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CHICAGO -- Cipro, the antibiotic that became a household word during the 2001 anthrax scare, is becoming increasingly ineffective against other dangerous germs because of overuse, a study found.
The researchers examined data on infections in hospitalized patients in 43 states and Washington, D.C., from 1994 to 2000. Ailments included respiratory and urinary infections caused by a variety of bacteria.
Many germs had grown resistant to fluoroquinolones, a class of antibiotics that includes ciprofloxacin, known by the brand name Cipro.
In 1994, Cipro was effective against 86 percent of the bacteria samples analyzed, but that dropped to 76 percent by 2000, the researchers found.
The anthrax bacterium was not studied, and the researchers said their findings do not mean that Cipro is becoming less effective against anthrax, which rarely affects humans.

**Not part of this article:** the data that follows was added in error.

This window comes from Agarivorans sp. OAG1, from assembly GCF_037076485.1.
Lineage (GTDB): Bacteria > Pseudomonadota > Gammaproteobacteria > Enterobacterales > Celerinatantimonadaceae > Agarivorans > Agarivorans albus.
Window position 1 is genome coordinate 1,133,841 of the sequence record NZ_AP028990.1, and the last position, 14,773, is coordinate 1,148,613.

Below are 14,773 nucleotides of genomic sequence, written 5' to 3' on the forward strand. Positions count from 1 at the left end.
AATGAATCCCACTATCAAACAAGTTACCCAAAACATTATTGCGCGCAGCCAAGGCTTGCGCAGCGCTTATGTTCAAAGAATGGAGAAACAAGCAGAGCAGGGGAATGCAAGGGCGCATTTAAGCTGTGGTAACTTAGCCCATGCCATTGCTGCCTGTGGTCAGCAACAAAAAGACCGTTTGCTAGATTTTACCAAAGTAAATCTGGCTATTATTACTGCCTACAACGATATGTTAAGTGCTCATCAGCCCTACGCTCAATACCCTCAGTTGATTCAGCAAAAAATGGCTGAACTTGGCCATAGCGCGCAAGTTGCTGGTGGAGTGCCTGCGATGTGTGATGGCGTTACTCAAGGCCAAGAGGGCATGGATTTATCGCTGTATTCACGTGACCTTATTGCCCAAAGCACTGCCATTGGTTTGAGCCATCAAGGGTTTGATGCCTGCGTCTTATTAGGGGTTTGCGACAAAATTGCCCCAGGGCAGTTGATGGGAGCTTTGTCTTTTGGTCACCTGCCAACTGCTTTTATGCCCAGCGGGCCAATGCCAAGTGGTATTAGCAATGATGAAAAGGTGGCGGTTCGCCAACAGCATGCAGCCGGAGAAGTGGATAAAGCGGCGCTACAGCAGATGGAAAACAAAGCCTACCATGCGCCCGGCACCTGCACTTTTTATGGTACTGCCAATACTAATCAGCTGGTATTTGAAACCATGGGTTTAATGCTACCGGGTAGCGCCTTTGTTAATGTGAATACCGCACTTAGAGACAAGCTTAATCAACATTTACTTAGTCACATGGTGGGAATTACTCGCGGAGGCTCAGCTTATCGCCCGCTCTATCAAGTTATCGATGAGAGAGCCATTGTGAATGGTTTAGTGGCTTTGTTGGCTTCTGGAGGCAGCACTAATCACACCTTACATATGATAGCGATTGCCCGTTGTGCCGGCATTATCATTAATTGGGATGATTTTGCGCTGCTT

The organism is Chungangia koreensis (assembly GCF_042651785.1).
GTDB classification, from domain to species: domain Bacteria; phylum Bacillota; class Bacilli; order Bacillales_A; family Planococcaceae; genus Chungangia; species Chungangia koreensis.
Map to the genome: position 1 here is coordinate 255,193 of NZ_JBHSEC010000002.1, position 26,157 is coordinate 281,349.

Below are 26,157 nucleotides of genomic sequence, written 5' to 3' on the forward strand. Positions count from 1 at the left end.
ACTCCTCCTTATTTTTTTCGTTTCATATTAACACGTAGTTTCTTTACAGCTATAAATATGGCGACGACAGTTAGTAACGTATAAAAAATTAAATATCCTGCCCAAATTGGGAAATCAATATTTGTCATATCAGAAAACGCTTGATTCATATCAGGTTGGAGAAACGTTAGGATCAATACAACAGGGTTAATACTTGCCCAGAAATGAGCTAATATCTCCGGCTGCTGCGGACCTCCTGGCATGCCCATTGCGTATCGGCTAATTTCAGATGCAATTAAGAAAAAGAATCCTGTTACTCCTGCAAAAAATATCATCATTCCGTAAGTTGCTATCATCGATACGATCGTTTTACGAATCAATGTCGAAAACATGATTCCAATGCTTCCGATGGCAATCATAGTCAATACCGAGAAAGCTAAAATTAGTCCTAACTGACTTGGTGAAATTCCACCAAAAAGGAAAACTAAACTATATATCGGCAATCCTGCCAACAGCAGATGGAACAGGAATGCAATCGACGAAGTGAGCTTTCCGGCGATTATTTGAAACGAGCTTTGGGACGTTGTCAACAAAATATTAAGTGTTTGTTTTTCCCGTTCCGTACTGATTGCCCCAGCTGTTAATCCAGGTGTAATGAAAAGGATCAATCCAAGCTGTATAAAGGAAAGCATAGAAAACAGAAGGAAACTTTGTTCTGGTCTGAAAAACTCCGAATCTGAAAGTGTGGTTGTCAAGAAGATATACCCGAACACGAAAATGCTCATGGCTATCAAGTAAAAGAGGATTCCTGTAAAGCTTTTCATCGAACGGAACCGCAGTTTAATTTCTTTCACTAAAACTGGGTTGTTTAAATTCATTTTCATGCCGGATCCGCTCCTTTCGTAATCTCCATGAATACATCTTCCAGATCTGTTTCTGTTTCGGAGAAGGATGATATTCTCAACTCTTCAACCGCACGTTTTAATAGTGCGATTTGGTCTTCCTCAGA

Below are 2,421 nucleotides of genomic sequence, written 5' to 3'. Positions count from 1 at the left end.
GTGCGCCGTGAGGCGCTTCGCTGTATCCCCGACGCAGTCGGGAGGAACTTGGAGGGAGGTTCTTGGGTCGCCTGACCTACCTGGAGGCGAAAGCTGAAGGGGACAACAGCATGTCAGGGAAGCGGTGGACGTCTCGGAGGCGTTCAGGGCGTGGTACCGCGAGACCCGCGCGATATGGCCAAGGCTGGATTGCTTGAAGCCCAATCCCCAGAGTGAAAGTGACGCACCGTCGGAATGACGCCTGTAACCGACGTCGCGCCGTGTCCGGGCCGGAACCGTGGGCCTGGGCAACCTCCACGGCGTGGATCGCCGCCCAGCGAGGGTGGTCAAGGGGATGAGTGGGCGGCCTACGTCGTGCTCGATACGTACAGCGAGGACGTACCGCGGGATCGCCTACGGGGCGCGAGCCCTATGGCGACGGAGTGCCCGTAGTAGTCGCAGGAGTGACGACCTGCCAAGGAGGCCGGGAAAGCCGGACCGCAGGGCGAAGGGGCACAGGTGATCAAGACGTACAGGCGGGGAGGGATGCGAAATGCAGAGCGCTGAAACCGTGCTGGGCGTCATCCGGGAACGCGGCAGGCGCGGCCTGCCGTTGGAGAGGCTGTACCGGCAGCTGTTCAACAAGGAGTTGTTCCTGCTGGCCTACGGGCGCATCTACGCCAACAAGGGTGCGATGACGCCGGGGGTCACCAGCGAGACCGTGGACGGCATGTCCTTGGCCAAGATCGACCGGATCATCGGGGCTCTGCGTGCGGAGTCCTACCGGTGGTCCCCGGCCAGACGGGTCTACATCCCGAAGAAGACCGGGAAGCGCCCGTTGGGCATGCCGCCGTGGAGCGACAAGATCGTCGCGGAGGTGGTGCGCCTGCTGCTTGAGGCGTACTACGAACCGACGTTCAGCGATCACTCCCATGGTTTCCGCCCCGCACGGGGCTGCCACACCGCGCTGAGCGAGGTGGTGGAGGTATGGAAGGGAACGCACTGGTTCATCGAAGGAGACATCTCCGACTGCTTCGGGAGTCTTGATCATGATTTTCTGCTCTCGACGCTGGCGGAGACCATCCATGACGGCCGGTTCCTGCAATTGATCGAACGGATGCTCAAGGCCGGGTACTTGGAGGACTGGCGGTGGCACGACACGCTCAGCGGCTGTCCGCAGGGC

The study appeared in Wednesday's Journal of the American Medical Association.
"More judicious use of fluoroquinolone antibiotics will be necessary to limit this downward trend," said the researchers, led by Melinda Neuhauser of the University of Houston.
Resistance can develop when a drug is used repeatedly against the same germ, which might eventually mutate to outwit the drug. Overuse and inappropriate use of antibiotics also can cause bacteria that normally live in the body to mutate and become infectious.
The increasing resistance found in the study came at a time when doctors increasingly prescribed Cipro and similar drugs for common ailments, including respiratory infections caused by viruses, which are unaffected by antibiotics, the researchers said.